Debt collectors can only inform you that they are filing a lawsuit against you if they actually intend to do so. They may not threaten you with a lawsuit in an attempt to harass, annoy, or abuse you.
Is it legal for debt collectors to threaten you with a lawsuit?
If you are receiving threats of a lawsuit from a debt collector, you should be aware that, in order to actually sue you, the debt collection agency must serve you with papers. This is called notice of their claim. A debt collector could conceivably call you and tell you that they are standing outside the courthouse or are about to file a lawsuit against you unless you pay immediately, but that is probably not actually be the case.
If a debt collector is calling to inform you of their plans to file a lawsuit, they must intend to do so immediately and the statute of limitations must not have passed. The Fair Debt Collection Practices Act (FDCPA) prohibits debt collectors from threatening to “take any action that cannot legally be taken.” This refers to threatening to sue you in order to collect a debt that is past the statute of limitations; such a debt is uncollectible in a court of law. It is important to note that a debt collector can still attempt to collect a time-barred debt, but they may not threaten litigation to collect that debt or make any false representations about the debt.
The FDCPA also forbids a debt collector from taking any action that is “not intended to be taken.” This means that a debt collector can’t threaten to sue a consumer to collect a debt if they do not intend to file suit in the near future.
What have the courts said about debt collectors that threaten consumers with lawsuits?
In an often-cited case, Thinesen vs. JBC Legal Group, a consumer gave a check to Pizza Hut and the check was returned for insufficient funds. Seven years later, a debt collection law firm sent the consumer a letter saying that, if they didn’t pay the original check amount, along with service charges, interest, and attorney fees, the law firm would file suit. The consumer’s attorneys successfully argued that threatening litigation on a time-barred debt and threatening legal action to recover fees that couldn’t legally be recovered were violations of the FDCPA.
If a debt collector simply states that they may take legal action to collect a debt, but does not suggest in any way that such action is imminent, a court is likely to find that the statement is not a threat of imminent, immediate, or urgent action. In Gostony vs. Diem Corp., a consumer moved out of their rental apartment and a debt collection law firm sent a letter demanding payment for move-out charges. The letter suggested that the consumer consult with an attorney or contact the firm’s office to settle the account. It then said that failure to do so would subject the consumer to further actions that could include having a lawsuit filed. The judge in that case ruled that this was not an FDCPA violation because the letter didn’t include any deadlines.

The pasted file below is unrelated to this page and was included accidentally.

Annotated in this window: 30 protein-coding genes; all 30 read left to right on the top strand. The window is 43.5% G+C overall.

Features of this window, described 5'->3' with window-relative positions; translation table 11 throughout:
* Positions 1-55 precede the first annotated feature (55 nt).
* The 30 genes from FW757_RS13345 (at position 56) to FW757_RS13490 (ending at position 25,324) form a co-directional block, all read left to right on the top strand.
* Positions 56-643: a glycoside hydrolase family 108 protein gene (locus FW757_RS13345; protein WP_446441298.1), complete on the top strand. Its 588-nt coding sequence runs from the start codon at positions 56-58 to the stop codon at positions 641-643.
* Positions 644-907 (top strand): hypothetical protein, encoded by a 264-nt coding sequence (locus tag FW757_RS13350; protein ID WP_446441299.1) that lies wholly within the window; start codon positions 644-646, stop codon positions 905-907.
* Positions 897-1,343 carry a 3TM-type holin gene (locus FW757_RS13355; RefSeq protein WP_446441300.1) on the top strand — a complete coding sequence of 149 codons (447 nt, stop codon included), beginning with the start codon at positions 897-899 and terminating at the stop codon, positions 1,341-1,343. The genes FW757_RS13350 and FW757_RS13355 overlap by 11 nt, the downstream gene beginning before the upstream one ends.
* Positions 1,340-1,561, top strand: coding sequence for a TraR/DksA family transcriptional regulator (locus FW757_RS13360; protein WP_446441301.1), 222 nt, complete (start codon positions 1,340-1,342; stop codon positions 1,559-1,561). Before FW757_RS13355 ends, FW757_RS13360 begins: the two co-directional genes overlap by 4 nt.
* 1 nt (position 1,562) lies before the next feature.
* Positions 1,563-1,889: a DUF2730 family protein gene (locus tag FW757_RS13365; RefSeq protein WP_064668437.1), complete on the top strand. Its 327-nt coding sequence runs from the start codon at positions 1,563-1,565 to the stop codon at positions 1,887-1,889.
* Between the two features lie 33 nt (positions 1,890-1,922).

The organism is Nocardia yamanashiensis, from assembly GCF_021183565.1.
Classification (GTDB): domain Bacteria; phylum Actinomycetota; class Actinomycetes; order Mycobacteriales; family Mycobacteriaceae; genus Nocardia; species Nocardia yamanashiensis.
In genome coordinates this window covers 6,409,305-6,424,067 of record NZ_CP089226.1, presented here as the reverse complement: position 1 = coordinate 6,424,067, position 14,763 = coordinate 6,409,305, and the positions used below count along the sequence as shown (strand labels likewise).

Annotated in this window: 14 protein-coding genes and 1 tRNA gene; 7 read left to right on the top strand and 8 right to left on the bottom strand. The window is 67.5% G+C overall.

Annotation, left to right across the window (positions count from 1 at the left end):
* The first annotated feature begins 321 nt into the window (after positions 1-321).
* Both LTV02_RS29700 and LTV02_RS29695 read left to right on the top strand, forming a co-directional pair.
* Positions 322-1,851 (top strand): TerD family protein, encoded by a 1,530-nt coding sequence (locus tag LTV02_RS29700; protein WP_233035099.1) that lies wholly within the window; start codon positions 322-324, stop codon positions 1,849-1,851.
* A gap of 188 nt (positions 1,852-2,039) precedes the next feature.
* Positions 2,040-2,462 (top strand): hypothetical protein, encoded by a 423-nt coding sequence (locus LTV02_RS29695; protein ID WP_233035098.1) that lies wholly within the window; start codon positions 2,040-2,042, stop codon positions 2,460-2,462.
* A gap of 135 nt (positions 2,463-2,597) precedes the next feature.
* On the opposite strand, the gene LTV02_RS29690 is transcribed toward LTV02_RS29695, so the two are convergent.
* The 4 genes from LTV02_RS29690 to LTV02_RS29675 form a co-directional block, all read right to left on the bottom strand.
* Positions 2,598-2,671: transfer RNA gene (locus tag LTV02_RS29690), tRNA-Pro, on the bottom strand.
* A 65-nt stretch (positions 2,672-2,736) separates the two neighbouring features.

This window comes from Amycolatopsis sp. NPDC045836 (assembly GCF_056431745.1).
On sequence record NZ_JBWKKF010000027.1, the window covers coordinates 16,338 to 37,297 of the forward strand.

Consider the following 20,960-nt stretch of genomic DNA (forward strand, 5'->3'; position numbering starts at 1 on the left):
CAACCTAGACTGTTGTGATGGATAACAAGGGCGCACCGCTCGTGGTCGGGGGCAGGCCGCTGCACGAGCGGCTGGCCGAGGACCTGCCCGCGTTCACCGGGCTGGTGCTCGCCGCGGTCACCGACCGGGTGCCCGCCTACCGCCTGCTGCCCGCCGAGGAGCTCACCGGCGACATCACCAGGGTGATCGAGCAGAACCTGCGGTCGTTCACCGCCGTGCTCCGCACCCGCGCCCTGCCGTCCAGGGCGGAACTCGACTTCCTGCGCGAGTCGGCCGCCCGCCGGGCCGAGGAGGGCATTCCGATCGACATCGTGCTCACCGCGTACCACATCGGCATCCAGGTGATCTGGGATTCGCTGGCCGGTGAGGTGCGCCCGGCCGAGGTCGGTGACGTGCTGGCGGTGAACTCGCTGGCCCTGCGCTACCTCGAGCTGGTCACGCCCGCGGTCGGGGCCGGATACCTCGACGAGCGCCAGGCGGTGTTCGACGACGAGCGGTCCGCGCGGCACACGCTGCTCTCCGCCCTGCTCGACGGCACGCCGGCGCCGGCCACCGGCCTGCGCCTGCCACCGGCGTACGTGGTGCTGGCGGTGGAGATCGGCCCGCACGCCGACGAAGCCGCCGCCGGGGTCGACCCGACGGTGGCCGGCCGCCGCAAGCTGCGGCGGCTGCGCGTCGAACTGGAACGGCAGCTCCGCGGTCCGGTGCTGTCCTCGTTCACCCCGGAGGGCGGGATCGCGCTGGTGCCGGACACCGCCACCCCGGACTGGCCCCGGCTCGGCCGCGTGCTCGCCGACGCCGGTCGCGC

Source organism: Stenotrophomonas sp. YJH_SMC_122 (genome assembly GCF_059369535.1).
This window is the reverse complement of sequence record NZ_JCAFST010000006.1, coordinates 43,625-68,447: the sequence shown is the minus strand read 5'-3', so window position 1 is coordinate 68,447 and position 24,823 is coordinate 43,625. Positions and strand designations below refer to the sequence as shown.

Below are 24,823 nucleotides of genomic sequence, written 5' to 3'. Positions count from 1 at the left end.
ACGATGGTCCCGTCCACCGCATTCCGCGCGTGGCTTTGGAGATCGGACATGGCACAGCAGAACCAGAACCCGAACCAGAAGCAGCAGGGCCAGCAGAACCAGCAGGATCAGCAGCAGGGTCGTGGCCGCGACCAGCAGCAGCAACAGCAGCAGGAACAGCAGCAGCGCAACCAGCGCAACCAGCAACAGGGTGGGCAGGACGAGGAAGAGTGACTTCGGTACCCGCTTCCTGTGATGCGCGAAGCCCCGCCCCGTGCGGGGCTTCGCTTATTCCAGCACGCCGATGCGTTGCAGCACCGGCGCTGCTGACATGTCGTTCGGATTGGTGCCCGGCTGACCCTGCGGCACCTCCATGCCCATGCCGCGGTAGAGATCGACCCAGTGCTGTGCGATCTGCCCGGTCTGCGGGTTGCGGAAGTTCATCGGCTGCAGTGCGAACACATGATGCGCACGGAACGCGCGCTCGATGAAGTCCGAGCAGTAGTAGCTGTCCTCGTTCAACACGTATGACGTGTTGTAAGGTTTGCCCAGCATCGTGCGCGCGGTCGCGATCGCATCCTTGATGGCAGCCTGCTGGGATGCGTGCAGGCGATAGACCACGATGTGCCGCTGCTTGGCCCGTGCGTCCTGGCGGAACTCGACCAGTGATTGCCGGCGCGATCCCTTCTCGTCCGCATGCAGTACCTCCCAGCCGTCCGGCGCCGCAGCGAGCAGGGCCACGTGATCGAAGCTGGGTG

However, when a debt collector tells you they have a right to sue you or they may be forced to sue you, the court may find this language to constitute an immediate threat. This was the case in Russey vs. Rankin, in which the consumer had a credit card debt and the creditor’s debt collection attorney sent a letter to the consumer demanding that they send payment within five days. The letter went on to say that, although the consumer had 30 days to dispute the debt, the creditor had a right to file a lawsuit within that 30-day period. Similarly, Rosa vs. Gaynor also pertained to a credit card debt about which the consumer received a letter saying that the creditor’s law firm “may be forced to proceed with a lawsuit” unless the consumer disputed the validity of the debt within 30 days.
If a debt collector is threatening a lawsuit just to scare and harass you and they do not actually intend to sue you immediately, or if the statute of limitations to file a lawsuit to collect your debt has passed, the debt collector’s threats to file a lawsuit against you violate the FDCPA.
How can I stop a debt collector from harassing me about filing a lawsuit?
If you’re experiencing harassing calls and threats of a lawsuit from a debt collector, you should send the debt collector a cease and desist letter informing them that they are in violation of the FDCPA. Once you have done so, a debt collector may only contact you to inform you that they are ceasing communication with you or are actually filing a lawsuit against you. Remember that if they do not really intend to sue you immediately, then their threat to file a lawsuit is against federal law.
Sometimes it can be difficult to discern whether a threat of a lawsuit from a debt collector is legitimate or simply a collection tactic. If you are experiencing multiple litigation threats or are unsure if the threat is legitimate, you should seek the advice of a debt collection harassment lawyer. Lemberg Law’s team has helped countless consumers assert their rights and protect their interests when dealing with threatening debt collectors. Submit our online form or contact us at 844-685-9200 ☎ NOW for a consultation.
Thinesen vs. JBC Legal Group, P.C., 2005 WL 2346991 (D. Minn. Sept. 26, 2005)
Gostony vs. Diem Corp., 320 F. Supp. 2d 932
Russey vs. Rankin, 911 F. Supp. 1449, 1454 (D.N.M. 1995)
Rosa vs. Gaynor, 784 F. Supp. 1, 2, 4-5 (D.Conn. 1989)
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